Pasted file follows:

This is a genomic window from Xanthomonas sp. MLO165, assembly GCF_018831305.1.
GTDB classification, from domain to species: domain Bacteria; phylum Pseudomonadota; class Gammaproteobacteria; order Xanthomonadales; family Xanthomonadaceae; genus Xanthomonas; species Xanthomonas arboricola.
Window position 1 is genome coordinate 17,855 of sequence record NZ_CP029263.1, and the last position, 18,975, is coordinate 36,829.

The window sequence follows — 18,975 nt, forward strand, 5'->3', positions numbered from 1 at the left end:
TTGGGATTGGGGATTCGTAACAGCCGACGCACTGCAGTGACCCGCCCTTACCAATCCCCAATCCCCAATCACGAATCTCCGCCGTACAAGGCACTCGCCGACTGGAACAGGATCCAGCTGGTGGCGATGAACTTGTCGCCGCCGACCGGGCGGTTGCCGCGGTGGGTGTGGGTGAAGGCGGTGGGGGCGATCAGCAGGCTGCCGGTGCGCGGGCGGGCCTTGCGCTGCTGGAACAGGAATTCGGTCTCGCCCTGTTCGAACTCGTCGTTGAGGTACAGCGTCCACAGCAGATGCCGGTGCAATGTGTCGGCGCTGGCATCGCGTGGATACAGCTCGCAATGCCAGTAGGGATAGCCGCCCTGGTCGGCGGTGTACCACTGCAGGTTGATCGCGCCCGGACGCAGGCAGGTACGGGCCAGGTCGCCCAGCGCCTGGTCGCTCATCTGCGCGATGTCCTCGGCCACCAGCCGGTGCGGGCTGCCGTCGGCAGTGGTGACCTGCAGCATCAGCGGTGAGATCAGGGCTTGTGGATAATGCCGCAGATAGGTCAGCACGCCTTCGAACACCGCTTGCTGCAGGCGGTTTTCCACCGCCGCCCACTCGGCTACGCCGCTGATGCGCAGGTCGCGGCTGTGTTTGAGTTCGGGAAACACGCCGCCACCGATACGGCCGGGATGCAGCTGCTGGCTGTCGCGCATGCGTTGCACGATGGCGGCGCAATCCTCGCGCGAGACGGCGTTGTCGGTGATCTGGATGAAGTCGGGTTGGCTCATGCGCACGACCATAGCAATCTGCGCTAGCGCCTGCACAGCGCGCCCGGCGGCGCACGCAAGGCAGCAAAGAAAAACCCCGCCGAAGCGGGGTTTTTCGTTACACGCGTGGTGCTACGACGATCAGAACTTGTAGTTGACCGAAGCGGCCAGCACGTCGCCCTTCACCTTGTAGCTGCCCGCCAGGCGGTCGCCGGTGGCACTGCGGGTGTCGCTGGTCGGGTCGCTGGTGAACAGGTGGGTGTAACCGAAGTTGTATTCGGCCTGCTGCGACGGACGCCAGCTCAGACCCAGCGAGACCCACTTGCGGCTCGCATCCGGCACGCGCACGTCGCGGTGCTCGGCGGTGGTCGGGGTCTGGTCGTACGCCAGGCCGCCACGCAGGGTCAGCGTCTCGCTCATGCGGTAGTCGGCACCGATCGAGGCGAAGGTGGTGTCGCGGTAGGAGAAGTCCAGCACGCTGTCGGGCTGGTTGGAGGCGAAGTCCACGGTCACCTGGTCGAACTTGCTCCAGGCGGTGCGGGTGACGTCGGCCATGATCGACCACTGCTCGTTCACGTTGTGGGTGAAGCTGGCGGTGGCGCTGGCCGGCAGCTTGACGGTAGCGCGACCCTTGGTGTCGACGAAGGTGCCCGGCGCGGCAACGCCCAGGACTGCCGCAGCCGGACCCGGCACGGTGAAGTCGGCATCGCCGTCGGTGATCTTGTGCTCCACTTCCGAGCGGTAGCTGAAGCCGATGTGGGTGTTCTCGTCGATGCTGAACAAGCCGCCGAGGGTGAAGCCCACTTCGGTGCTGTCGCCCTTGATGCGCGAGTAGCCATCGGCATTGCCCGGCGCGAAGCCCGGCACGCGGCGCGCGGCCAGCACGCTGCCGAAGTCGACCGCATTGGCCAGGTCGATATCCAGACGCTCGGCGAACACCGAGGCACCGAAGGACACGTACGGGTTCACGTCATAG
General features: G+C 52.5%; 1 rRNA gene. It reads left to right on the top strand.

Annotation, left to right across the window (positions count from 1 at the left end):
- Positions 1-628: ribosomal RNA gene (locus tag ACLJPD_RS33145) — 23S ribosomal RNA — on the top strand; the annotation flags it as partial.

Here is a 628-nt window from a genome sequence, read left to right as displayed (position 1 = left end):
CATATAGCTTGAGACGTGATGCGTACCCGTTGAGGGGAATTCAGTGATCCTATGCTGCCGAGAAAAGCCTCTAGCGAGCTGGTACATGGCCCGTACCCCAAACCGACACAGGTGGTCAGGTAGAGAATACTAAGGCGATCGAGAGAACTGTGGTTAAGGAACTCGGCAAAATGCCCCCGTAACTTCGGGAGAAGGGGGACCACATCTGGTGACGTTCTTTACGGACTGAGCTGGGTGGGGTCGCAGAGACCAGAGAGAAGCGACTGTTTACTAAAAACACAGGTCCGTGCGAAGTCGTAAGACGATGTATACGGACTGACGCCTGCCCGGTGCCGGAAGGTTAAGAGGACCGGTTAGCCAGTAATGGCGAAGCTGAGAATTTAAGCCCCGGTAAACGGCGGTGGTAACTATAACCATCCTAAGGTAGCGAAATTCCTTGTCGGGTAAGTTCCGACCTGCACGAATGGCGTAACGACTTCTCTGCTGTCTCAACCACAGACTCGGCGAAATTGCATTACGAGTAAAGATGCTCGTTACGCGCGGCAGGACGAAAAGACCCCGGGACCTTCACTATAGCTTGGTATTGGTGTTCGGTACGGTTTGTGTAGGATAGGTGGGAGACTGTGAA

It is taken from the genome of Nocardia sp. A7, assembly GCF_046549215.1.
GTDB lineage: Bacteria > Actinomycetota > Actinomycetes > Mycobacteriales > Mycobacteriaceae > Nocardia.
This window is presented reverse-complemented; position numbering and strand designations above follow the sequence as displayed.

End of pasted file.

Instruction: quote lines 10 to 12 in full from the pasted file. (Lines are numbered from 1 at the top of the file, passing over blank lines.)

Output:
CATATAGCTTGAGACGTGATGCGTACCCGTTGAGGGGAATTCAGTGATCCTATGCTGCCGAGAAAAGCCTCTAGCGAGCTGGTACATGGCCCGTACCCCAAACCGACACAGGTGGTCAGGTAGAGAATACTAAGGCGATCGAGAGAACTGTGGTTAAGGAACTCGGCAAAATGCCCCCGTAACTTCGGGAGAAGGGGGACCACATCTGGTGACGTTCTTTACGGACTGAGCTGGGTGGGGTCGCAGAGACCAGAGAGAAGCGACTGTTTACTAAAAACACAGGTCCGTGCGAAGTCGTAAGACGATGTATACGGACTGACGCCTGCCCGGTGCCGGAAGGTTAAGAGGACCGGTTAGCCAGTAATGGCGAAGCTGAGAATTTAAGCCCCGGTAAACGGCGGTGGTAACTATAACCATCCTAAGGTAGCGAAATTCCTTGTCGGGTAAGTTCCGACCTGCACGAATGGCGTAACGACTTCTCTGCTGTCTCAACCACAGACTCGGCGAAATTGCATTACGAGTAAAGATGCTCGTTACGCGCGGCAGGACGAAAAGACCCCGGGACCTTCACTATAGCTTGGTATTGGTGTTCGGTACGGTTTGTGTAGGATAGGTGGGAGACTGTGAA

It is taken from the genome of Nocardia sp. A7, assembly GCF_046549215.1.
GTDB lineage: Bacteria > Actinomycetota > Actinomycetes > Mycobacteriales > Mycobacteriaceae > Nocardia.